One of New Hampshire's popular Rail Trails, this 26-mile year-round trail is popular because of its beauty, its accessibility and its moderate difficulty (enough to break a sweat, but not overly strenuous). The Rail Trails receive good reviews from hikers (they have been referred to as the "heart and soul" of New Hampshire) and are a great way to see New Hampshire if you're not interested in scaling the mighty White Mountains. Hikers, bikers, snowmobilers and even dog mushers can enjoy the tree-shaded nooks and beautiful ponds that dot this wide, unpaved trail that meanders along a set of abandoned railroad tracks.
4. The Presidential Traverse
Taxing in its entirety, the 22-mile Presidential Traverse is a classic American trek coveted by serious backpackers everywhere. It has been lauded as a key adventure trek by National Geographic and endorsed as one of the best hikes ever by Backpacker Magazine. It meanders through a string of at least seven 4,000-foot summits in the White Mountains. The whole trail will take hikers up the face of Mount Madison across Mount Adams, Mount Jefferson, Mount Washington, Mount Monroe, Mount Eisenhower and Mount Pierce. Experienced hikers can accomplish it two days, though splitting it up over three days allows a more leisurely pace and overnight stops at the developed huts (instead of carrying camping gear up the serious inclines).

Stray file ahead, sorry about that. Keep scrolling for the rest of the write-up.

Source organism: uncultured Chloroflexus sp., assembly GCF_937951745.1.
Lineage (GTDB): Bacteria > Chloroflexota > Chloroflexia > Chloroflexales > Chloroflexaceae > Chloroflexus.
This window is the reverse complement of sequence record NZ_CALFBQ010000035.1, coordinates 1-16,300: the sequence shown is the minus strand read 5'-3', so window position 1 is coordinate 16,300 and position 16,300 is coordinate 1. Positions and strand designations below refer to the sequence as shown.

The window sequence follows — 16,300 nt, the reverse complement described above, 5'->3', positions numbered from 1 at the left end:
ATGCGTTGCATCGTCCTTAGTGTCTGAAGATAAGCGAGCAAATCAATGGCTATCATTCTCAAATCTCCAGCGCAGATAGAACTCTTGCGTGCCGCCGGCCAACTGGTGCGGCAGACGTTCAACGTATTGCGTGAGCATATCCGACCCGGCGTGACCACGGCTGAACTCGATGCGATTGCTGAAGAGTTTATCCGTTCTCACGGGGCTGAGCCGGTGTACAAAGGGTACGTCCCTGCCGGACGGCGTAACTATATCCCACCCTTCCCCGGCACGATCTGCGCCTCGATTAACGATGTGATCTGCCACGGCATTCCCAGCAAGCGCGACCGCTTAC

5. Mount Washington (Tuckerman Ravine Trail)